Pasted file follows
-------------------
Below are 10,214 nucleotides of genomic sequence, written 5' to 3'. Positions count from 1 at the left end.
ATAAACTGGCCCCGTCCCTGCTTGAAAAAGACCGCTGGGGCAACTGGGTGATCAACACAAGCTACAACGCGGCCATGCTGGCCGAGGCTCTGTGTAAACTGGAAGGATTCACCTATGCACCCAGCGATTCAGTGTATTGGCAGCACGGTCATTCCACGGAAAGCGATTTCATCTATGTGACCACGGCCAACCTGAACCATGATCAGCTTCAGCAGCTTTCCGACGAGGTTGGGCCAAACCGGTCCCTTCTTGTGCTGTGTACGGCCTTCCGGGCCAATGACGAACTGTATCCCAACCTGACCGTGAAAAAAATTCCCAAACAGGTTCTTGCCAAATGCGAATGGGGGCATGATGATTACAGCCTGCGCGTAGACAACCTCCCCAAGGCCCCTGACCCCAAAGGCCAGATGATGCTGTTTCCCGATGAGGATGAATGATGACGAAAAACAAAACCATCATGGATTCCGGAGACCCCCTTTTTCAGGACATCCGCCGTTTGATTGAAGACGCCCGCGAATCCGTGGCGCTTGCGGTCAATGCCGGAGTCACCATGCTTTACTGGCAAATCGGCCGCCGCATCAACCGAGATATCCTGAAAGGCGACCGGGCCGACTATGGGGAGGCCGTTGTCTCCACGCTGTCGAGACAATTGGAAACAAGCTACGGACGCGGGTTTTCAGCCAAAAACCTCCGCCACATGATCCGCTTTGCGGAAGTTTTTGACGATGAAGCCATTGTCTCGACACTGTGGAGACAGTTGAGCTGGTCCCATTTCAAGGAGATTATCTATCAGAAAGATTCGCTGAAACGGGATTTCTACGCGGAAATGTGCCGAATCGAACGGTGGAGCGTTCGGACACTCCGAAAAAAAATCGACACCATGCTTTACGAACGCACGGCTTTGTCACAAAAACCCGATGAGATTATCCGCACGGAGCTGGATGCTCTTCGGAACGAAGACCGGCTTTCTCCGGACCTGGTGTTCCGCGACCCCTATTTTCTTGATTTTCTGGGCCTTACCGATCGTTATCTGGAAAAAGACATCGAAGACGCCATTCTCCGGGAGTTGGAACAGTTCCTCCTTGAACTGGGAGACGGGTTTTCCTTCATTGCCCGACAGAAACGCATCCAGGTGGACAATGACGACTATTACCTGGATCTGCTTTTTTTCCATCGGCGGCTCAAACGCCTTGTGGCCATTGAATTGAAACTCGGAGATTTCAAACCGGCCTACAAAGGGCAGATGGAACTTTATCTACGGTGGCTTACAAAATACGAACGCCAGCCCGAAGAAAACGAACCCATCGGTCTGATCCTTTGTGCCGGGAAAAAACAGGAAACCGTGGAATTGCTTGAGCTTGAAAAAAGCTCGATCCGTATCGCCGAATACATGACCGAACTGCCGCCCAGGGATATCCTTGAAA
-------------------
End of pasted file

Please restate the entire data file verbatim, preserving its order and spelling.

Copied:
Below are 10,214 nucleotides of genomic sequence, written 5' to 3'. Positions count from 1 at the left end.
ATAAACTGGCCCCGTCCCTGCTTGAAAAAGACCGCTGGGGCAACTGGGTGATCAACACAAGCTACAACGCGGCCATGCTGGCCGAGGCTCTGTGTAAACTGGAAGGATTCACCTATGCACCCAGCGATTCAGTGTATTGGCAGCACGGTCATTCCACGGAAAGCGATTTCATCTATGTGACCACGGCCAACCTGAACCATGATCAGCTTCAGCAGCTTTCCGACGAGGTTGGGCCAAACCGGTCCCTTCTTGTGCTGTGTACGGCCTTCCGGGCCAATGACGAACTGTATCCCAACCTGACCGTGAAAAAAATTCCCAAACAGGTTCTTGCCAAATGCGAATGGGGGCATGATGATTACAGCCTGCGCGTAGACAACCTCCCCAAGGCCCCTGACCCCAAAGGCCAGATGATGCTGTTTCCCGATGAGGATGAATGATGACGAAAAACAAAACCATCATGGATTCCGGAGACCCCCTTTTTCAGGACATCCGCCGTTTGATTGAAGACGCCCGCGAATCCGTGGCGCTTGCGGTCAATGCCGGAGTCACCATGCTTTACTGGCAAATCGGCCGCCGCATCAACCGAGATATCCTGAAAGGCGACCGGGCCGACTATGGGGAGGCCGTTGTCTCCACGCTGTCGAGACAATTGGAAACAAGCTACGGACGCGGGTTTTCAGCCAAAAACCTCCGCCACATGATCCGCTTTGCGGAAGTTTTTGACGATGAAGCCATTGTCTCGACACTGTGGAGACAGTTGAGCTGGTCCCATTTCAAGGAGATTATCTATCAGAAAGATTCGCTGAAACGGGATTTCTACGCGGAAATGTGCCGAATCGAACGGTGGAGCGTTCGGACACTCCGAAAAAAAATCGACACCATGCTTTACGAACGCACGGCTTTGTCACAAAAACCCGATGAGATTATCCGCACGGAGCTGGATGCTCTTCGGAACGAAGACCGGCTTTCTCCGGACCTGGTGTTCCGCGACCCCTATTTTCTTGATTTTCTGGGCCTTACCGATCGTTATCTGGAAAAAGACATCGAAGACGCCATTCTCCGGGAGTTGGAACAGTTCCTCCTTGAACTGGGAGACGGGTTTTCCTTCATTGCCCGACAGAAACGCATCCAGGTGGACAATGACGACTATTACCTGGATCTGCTTTTTTTCCATCGGCGGCTCAAACGCCTTGTGGCCATTGAATTGAAACTCGGAGATTTCAAACCGGCCTACAAAGGGCAGATGGAACTTTATCTACGGTGGCTTACAAAATACGAACGCCAGCCCGAAGAAAACGAACCCATCGGTCTGATCCTTTGTGCCGGGAAAAAACAGGAAACCGTGGAATTGCTTGAGCTTGAAAAAAGCTCGATCCGTATCGCCGAATACATGACCGAACTGCCGCCCAGGGATATCCTTGAAA